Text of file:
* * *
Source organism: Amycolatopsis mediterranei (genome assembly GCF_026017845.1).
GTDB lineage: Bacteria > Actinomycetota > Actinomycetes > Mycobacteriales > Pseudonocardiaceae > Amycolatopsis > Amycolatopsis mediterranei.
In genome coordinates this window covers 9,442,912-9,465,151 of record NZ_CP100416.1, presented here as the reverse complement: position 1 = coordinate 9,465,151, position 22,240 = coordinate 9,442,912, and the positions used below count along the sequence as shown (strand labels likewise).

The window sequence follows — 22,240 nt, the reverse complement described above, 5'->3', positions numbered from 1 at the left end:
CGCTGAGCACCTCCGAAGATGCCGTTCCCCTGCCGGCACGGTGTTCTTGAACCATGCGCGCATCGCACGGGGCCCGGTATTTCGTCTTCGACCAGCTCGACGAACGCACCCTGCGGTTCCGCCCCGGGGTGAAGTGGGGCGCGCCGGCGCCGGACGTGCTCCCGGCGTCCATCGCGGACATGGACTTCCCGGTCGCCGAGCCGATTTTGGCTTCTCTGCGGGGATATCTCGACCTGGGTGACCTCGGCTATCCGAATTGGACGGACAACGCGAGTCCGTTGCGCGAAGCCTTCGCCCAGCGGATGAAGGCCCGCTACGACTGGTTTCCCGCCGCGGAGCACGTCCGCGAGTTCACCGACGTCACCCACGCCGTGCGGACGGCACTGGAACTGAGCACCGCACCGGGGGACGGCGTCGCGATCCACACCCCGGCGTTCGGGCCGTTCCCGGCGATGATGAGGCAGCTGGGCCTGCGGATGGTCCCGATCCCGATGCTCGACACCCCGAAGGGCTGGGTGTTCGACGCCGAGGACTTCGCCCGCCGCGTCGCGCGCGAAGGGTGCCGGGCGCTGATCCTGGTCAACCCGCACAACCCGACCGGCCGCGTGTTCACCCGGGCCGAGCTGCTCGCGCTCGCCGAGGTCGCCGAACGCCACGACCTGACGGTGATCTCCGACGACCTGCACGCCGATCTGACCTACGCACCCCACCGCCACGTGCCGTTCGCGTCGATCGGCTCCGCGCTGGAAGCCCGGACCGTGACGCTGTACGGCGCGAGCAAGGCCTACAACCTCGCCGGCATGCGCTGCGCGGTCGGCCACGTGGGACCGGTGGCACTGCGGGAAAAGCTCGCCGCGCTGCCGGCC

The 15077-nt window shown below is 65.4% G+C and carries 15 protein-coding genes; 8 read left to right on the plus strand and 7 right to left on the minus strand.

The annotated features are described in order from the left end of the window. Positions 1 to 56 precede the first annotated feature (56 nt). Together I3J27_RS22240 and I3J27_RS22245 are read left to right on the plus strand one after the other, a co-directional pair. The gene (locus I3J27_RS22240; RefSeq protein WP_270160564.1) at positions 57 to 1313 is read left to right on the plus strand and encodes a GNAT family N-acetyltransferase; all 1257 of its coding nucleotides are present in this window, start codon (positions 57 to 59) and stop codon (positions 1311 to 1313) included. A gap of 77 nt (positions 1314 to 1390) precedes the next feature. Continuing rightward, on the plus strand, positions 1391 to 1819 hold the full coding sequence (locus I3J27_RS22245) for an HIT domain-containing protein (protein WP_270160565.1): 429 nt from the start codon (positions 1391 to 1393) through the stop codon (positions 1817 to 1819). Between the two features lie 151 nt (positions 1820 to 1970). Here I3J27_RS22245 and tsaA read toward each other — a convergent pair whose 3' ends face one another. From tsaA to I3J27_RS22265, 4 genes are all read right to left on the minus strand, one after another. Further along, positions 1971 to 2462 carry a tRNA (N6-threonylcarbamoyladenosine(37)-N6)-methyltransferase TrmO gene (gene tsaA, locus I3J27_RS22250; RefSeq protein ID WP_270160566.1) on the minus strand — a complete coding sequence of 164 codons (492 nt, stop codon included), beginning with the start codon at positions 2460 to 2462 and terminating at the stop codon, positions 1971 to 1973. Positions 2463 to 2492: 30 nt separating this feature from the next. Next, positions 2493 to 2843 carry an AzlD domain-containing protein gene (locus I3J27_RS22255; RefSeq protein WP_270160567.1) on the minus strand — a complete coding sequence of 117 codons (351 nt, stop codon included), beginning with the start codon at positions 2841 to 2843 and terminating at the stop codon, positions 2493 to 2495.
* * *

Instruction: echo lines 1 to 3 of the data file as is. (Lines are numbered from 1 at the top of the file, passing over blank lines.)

Source organism: Amycolatopsis mediterranei (genome assembly GCF_026017845.1).
GTDB lineage: Bacteria > Actinomycetota > Actinomycetes > Mycobacteriales > Pseudonocardiaceae > Amycolatopsis > Amycolatopsis mediterranei.
In genome coordinates this window covers 9,442,912-9,465,151 of record NZ_CP100416.1, presented here as the reverse complement: position 1 = coordinate 9,465,151, position 22,240 = coordinate 9,442,912, and the positions used below count along the sequence as shown (strand labels likewise).